Make your travel PR media pitch a trip

A question we get a lot is, how do I reach my target audience and make sales?

At first glance, advertising may seem like a cost-effective option, but only until you separate the cost and effectiveness, considering them separately.

While the cost of advertising may be reasonable, the effectiveness of this method, especially compared to the returns on investment for PR and social media marketing, may not fit your budget realities.

As an established travel PR agency in Toronto we have found users are more likely to open up to a brand that shares information with them instead of pushing sales their way.

Here is our list of advice that can help you to get the attention of travel editors, landing you a spot in their publications.

  1. Use uncomplicated, formal language. Jargon and buzzwords don't sound professional. Be straightforward and avoid acronyms and informal language.
  2. Use facts. The foundation of good press is statistics and data, so having numbers behind your story will give it a solid base and make it appealing to the editor. If you are saying that a certain type of tourism has grown in a certain region, being able to support that with numbers will lend you lots of credibility.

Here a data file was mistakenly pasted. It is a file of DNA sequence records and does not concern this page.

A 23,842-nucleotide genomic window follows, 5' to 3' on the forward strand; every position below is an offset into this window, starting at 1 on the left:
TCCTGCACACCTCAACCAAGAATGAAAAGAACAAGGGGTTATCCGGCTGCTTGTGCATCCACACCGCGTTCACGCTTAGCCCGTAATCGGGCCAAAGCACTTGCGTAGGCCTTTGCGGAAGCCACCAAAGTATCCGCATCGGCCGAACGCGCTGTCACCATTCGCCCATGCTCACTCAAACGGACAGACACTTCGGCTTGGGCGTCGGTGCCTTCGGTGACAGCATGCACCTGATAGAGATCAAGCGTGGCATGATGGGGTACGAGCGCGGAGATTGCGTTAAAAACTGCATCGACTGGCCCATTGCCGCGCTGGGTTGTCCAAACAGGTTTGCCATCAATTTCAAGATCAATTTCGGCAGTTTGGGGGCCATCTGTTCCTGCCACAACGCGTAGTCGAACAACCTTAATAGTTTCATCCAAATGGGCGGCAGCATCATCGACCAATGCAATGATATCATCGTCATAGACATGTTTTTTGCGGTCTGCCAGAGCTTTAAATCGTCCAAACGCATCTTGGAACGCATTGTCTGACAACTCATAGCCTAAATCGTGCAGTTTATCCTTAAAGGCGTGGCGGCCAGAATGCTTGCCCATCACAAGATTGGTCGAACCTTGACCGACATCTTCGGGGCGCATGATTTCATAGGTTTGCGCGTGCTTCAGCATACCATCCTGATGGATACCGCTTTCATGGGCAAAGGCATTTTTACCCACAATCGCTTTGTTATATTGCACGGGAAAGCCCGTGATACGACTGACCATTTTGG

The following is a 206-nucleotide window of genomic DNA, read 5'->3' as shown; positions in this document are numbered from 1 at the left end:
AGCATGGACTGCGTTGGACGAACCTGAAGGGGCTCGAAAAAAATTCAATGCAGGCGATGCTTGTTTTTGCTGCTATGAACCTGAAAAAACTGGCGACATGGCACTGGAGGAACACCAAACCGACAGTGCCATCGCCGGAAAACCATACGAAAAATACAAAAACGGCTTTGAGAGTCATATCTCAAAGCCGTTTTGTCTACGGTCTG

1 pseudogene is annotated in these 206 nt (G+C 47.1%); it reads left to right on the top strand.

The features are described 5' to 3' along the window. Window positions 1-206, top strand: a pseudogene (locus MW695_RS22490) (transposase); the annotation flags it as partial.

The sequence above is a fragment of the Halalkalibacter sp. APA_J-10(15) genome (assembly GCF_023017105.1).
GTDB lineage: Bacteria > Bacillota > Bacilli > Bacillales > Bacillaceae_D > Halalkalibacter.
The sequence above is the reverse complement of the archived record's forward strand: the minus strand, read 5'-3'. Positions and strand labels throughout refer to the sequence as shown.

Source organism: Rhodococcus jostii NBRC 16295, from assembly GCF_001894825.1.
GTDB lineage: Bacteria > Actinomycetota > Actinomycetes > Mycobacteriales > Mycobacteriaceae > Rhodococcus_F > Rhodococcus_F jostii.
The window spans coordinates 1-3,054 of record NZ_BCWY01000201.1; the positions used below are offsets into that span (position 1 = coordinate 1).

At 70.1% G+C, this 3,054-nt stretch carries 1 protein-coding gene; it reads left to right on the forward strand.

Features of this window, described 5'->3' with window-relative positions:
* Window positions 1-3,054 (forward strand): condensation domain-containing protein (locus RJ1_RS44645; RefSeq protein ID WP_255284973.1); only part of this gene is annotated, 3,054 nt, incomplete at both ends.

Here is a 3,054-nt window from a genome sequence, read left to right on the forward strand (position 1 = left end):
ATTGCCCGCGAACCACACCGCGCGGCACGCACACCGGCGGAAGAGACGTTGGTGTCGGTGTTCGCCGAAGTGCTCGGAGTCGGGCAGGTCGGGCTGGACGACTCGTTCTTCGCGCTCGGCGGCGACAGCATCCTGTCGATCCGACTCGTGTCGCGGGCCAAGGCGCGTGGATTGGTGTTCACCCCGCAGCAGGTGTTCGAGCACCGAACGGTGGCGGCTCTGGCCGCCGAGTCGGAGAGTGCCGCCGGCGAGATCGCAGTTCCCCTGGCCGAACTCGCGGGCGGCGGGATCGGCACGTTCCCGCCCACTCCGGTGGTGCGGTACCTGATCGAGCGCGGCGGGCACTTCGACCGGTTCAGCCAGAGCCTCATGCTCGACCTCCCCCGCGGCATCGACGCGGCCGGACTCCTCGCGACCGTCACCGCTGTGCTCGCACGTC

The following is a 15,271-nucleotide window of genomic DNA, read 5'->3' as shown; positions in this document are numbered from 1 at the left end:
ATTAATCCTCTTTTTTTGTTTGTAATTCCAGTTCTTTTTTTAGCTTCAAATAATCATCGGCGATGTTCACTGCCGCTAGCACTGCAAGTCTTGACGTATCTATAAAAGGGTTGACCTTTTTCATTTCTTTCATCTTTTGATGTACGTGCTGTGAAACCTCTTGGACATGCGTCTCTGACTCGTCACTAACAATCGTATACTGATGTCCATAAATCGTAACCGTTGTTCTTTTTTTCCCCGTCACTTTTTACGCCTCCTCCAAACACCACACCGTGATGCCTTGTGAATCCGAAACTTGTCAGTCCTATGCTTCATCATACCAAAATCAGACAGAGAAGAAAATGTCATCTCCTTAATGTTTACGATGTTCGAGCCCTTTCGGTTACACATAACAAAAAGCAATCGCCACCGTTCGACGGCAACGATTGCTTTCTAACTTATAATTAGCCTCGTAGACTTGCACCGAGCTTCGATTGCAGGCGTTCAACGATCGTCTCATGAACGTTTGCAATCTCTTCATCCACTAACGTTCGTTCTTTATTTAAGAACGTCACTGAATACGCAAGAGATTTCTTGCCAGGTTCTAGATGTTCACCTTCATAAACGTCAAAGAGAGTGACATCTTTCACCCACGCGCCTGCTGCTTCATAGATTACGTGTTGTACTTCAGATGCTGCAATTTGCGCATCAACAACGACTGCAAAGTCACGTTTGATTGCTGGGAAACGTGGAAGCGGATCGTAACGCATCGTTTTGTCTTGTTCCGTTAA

3. Prepare them in advance. Before shooting them the email with the story, give them a heads up. Send them a brief email with an advance notice that a story is brewing. If youโ€™re expecting something big to happen in six monthsโ€™ time, let them know now so they clear up some space for it in their calendars.
  4. Keep it calm. Try to keep it truthful and down-to-earth. Overhyping the story may lead to lack of trust. Editors have an ear for these things. Staying factual and accurate will lend you credibility.
  5. Direct it to a specific writer. Every publication has a reporter that is better suited for your story. Read some of their previous publications and reference it, so they know you are familiar with their work.
  6. Form a relationship. Follow up with them after sending the email. Try to get the person to meet up with you for a cup of coffee. You want to be able to reach out to them in the future, not only this once, so maintaining a relationship is important.

Finally, a bonus tip - be politely persistent. If they don't respond at once it doesn't mean a rejection. Often all it means is that they're busy with other things. Write to them again and if your material is worth it, it will get published.

And hey, if you want your travel PR portfolio to be handled by people who don't need these tips, and already have connections with important publishing houses, all you need to do is give us a call.

Lisa RaffaeleComment